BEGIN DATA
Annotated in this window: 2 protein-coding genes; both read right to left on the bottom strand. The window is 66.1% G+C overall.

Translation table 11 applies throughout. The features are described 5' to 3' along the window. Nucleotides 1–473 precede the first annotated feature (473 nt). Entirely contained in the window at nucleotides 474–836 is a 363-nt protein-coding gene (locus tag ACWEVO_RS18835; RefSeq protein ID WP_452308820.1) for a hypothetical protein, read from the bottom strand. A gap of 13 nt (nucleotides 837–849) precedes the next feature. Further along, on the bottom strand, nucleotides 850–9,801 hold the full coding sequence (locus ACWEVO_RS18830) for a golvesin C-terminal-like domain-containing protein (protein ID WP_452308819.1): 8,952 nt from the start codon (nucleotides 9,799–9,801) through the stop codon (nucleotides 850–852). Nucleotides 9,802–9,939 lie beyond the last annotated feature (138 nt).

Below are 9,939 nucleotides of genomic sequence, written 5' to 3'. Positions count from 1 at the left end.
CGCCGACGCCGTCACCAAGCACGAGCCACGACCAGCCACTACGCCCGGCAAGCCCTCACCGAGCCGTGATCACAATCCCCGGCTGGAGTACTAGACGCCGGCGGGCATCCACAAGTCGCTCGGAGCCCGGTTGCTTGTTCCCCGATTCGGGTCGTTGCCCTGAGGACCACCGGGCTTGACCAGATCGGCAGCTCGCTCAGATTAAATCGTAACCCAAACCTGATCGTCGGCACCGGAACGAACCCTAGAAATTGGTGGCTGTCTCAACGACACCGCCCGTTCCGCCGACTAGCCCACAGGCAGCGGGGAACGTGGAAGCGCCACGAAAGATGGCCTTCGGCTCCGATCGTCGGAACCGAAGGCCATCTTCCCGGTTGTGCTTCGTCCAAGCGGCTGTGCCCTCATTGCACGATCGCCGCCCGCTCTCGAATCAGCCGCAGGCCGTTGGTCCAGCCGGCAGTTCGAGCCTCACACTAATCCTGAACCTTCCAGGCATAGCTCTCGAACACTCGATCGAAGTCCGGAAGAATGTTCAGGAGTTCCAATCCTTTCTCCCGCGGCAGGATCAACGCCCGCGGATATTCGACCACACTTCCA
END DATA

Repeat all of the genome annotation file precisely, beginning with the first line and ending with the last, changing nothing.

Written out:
Annotated in this window: 2 protein-coding genes; both read right to left on the bottom strand. The window is 66.1% G+C overall.

Translation table 11 applies throughout. The features are described 5' to 3' along the window. Nucleotides 1–473 precede the first annotated feature (473 nt). Entirely contained in the window at nucleotides 474–836 is a 363-nt protein-coding gene (locus tag ACWEVO_RS18835; RefSeq protein ID WP_452308820.1) for a hypothetical protein, read from the bottom strand. A gap of 13 nt (nucleotides 837–849) precedes the next feature. Further along, on the bottom strand, nucleotides 850–9,801 hold the full coding sequence (locus ACWEVO_RS18830) for a golvesin C-terminal-like domain-containing protein (protein ID WP_452308819.1): 8,952 nt from the start codon (nucleotides 9,799–9,801) through the stop codon (nucleotides 850–852). Nucleotides 9,802–9,939 lie beyond the last annotated feature (138 nt).

Below are 9,939 nucleotides of genomic sequence, written 5' to 3'. Positions count from 1 at the left end.
CGCCGACGCCGTCACCAAGCACGAGCCACGACCAGCCACTACGCCCGGCAAGCCCTCACCGAGCCGTGATCACAATCCCCGGCTGGAGTACTAGACGCCGGCGGGCATCCACAAGTCGCTCGGAGCCCGGTTGCTTGTTCCCCGATTCGGGTCGTTGCCCTGAGGACCACCGGGCTTGACCAGATCGGCAGCTCGCTCAGATTAAATCGTAACCCAAACCTGATCGTCGGCACCGGAACGAACCCTAGAAATTGGTGGCTGTCTCAACGACACCGCCCGTTCCGCCGACTAGCCCACAGGCAGCGGGGAACGTGGAAGCGCCACGAAAGATGGCCTTCGGCTCCGATCGTCGGAACCGAAGGCCATCTTCCCGGTTGTGCTTCGTCCAAGCGGCTGTGCCCTCATTGCACGATCGCCGCCCGCTCTCGAATCAGCCGCAGGCCGTTGGTCCAGCCGGCAGTTCGAGCCTCACACTAATCCTGAACCTTCCAGGCATAGCTCTCGAACACTCGATCGAAGTCCGGAAGAATGTTCAGGAGTTCCAATCCTTTCTCCCGCGGCAGGATCAACGCCCGCGGATATTCGACCACACTTCCA